Legality and Courtesy

In his opinion article in the Norwegian newspaper Aftenposten on 21 January, Per Edgar Kokkvold (secretary general in the Norwegian Press Association) stated the obvious, “It is people who must be protected – and who are protected under current legislation, under the law that prohibits discriminatory or hateful utterances, persecution or insults based on religion or belief. But here it is the individual person who is protected, not the religion. Religions and beliefs must be open to insult.”

This is the position under Norwegian law, and this is the position that Norwegian politicians – and the Church of Norway – want to continue.

What is more remarkable is that Kokkvold does not comprehend that this was the position adopted by the Ministry of Foreign Affairs in 2006 in the very statement that Kokkvold cites: the Ministry of Foreign Affairs has “great understanding” for the fact that the Danish caricatures “are experienced as offensive by Muslims worldwide”.

Expressing “great understanding” is not the same as saying that the caricatures should be illegal. It is a phrase that conveys empathy.

It is a good thing that we have a Ministry of Foreign Affairs which understands that expression that absolutely should not be banned may nevertheless be experienced as offensive to a person’s religion or beliefs. It is a good thing that we had a Minister of Foreign Affairs who understood the difference between legality and courtesy.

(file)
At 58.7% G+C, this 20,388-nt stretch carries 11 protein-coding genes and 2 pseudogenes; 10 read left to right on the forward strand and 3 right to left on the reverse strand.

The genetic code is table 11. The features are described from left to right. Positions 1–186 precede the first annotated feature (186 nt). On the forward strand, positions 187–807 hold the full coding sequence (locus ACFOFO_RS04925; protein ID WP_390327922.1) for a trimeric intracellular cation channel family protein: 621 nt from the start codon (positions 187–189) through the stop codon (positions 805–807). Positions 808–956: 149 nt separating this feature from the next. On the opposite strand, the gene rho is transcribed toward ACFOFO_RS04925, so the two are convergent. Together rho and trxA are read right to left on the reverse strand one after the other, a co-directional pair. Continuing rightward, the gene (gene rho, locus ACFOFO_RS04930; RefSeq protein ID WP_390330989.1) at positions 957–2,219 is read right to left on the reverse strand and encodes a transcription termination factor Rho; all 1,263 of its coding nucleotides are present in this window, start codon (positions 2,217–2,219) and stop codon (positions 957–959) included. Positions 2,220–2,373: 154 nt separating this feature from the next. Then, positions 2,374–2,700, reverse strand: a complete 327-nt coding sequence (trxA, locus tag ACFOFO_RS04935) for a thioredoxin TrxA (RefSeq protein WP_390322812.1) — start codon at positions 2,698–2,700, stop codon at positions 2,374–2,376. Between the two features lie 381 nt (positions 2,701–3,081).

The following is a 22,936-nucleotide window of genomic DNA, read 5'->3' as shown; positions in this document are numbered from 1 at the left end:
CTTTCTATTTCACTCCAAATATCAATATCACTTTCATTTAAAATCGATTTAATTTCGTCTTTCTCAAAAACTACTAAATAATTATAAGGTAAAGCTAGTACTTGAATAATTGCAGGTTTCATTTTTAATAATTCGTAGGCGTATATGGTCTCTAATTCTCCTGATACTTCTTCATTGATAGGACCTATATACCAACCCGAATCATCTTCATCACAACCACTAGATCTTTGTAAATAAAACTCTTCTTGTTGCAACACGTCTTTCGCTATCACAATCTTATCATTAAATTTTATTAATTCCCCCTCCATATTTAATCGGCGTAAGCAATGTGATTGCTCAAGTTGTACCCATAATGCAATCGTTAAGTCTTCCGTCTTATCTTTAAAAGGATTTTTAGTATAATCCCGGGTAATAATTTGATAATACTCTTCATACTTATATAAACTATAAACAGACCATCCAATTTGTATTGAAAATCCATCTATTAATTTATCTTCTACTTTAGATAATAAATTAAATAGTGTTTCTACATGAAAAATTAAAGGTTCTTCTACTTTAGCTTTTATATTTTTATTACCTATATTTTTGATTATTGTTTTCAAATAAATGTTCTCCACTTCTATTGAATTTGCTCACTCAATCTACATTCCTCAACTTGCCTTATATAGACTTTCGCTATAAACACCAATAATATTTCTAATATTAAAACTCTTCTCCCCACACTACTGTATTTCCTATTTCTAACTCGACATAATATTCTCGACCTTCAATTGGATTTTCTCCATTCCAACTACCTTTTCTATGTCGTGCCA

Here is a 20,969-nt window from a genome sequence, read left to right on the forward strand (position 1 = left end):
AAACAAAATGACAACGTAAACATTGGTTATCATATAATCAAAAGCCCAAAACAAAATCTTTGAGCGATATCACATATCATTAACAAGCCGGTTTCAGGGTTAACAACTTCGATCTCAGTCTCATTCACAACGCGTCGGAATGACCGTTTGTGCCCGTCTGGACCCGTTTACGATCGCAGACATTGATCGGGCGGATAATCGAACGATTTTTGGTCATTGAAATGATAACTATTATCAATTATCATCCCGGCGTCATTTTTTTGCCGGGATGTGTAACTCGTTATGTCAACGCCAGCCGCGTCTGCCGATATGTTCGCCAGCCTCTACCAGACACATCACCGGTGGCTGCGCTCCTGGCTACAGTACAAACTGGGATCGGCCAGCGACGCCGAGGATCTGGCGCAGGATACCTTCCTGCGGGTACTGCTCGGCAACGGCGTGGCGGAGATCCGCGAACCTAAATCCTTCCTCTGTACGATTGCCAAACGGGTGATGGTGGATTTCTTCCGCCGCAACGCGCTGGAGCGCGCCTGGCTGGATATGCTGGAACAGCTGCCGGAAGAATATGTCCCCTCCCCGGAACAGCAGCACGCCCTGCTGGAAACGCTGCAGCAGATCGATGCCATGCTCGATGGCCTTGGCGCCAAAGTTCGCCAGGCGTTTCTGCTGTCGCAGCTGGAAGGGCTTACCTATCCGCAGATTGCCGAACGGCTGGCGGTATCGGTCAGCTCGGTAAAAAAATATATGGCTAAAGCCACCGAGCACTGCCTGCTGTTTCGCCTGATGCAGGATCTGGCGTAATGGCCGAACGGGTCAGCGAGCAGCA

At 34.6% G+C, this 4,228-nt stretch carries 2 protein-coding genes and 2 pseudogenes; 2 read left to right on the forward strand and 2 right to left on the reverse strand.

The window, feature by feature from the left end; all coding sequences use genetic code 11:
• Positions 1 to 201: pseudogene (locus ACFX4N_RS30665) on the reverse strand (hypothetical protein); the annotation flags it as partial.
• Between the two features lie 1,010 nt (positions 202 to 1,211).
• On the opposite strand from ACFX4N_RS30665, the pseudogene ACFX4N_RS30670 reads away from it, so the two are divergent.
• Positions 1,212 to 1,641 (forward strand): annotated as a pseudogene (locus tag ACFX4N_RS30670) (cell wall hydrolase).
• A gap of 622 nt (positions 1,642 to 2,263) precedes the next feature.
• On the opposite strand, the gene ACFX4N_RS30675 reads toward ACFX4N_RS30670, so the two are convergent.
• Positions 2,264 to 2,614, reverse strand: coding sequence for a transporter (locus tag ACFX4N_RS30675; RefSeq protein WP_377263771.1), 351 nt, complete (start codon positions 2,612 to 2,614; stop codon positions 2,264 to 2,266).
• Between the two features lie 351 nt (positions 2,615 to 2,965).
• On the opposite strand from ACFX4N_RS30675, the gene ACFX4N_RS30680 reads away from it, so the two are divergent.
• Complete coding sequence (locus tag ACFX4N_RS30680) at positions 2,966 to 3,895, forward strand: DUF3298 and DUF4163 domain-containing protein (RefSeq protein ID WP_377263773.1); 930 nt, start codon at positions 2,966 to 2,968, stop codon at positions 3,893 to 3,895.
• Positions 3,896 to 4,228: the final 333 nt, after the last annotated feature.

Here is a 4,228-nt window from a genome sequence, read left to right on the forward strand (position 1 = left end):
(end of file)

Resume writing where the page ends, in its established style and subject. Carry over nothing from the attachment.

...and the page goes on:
Elements of racism

Neither the Danish nor the French caricatures are drawings of the Prophet Muhammad. They are images whereby contemporary cartoonists have communicated their idea of Muhammad.

The drawings contain elements of racism: Muhammad is drawn with facial features, a beard and clothing that caricature the appearances of immigrants from certain Asian countries – countries or neighbours of countries that have been invaded by the West. This does not ameliorate the sense of humiliation caused by the caricatures.

Terrorists and arsonists are always responsible for their actions. So it was in 2006 and so it is today. But even though the thief bears responsibility, we lock our doors.

The Minister of Foreign Affairs is responsible for people’s safety, for Norwegians abroad, for embassy employees, and for embassy buildings. The Minister of Foreign Affairs took these factors into account in 2006, and the current minister must do likewise.

In these waters, a foreign minister has to manoeuvre between preserving the sanctity of freedom of expression, showing respect for people and their beliefs, and the danger that thieves, arsonists and terrorists may exploit the situation.

Moral responsibility

Both in 2006 and today, Kokkvold has contributed to reminding us that we must be aware of our shared responsibility above all for preserving the sanctity of freedom of expression.

Precisely for that reason, I also think that we should also be careful when speaking about the limits of freedom of expression. It is difficult to see that this freedom should be restricted, other than against incitement to violence.

On the other hand, Kokkvold has contributed nothing at all to the debate about how we should fulfil our responsibility not to humiliate people. That is a moral, not a legal, responsibility that we also need to be mindful of. If we fail to do so, things may, in Kokkvold’s own words, go very badly for us!


This text was published in Aftenposten 23 January 2015: Lovlighet og høflighet

Translation from Norwegian: Fidotext

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